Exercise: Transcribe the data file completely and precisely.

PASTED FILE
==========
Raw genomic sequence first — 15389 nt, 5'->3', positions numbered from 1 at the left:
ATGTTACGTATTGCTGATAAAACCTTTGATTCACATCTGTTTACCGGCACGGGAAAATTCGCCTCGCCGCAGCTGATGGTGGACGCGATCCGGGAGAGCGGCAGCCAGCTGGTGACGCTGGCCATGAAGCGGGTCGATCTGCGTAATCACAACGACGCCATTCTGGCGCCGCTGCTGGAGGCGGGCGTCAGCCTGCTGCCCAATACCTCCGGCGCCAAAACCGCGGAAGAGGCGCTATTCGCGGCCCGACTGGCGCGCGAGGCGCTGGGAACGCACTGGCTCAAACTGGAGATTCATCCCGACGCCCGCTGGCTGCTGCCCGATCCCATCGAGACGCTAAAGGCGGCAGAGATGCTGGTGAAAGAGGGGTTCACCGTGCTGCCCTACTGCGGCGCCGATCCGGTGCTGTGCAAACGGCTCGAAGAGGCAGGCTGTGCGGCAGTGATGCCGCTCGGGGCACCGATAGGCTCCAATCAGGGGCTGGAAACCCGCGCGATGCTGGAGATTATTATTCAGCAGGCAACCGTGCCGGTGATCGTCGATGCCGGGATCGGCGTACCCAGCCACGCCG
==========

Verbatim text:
Raw genomic sequence first — 15389 nt, 5'->3', positions numbered from 1 at the left:
ATGTTACGTATTGCTGATAAAACCTTTGATTCACATCTGTTTACCGGCACGGGAAAATTCGCCTCGCCGCAGCTGATGGTGGACGCGATCCGGGAGAGCGGCAGCCAGCTGGTGACGCTGGCCATGAAGCGGGTCGATCTGCGTAATCACAACGACGCCATTCTGGCGCCGCTGCTGGAGGCGGGCGTCAGCCTGCTGCCCAATACCTCCGGCGCCAAAACCGCGGAAGAGGCGCTATTCGCGGCCCGACTGGCGCGCGAGGCGCTGGGAACGCACTGGCTCAAACTGGAGATTCATCCCGACGCCCGCTGGCTGCTGCCCGATCCCATCGAGACGCTAAAGGCGGCAGAGATGCTGGTGAAAGAGGGGTTCACCGTGCTGCCCTACTGCGGCGCCGATCCGGTGCTGTGCAAACGGCTCGAAGAGGCAGGCTGTGCGGCAGTGATGCCGCTCGGGGCACCGATAGGCTCCAATCAGGGGCTGGAAACCCGCGCGATGCTGGAGATTATTATTCAGCAGGCAACCGTGCCGGTGATCGTCGATGCCGGGATCGGCGTACCCAGCCACGCCG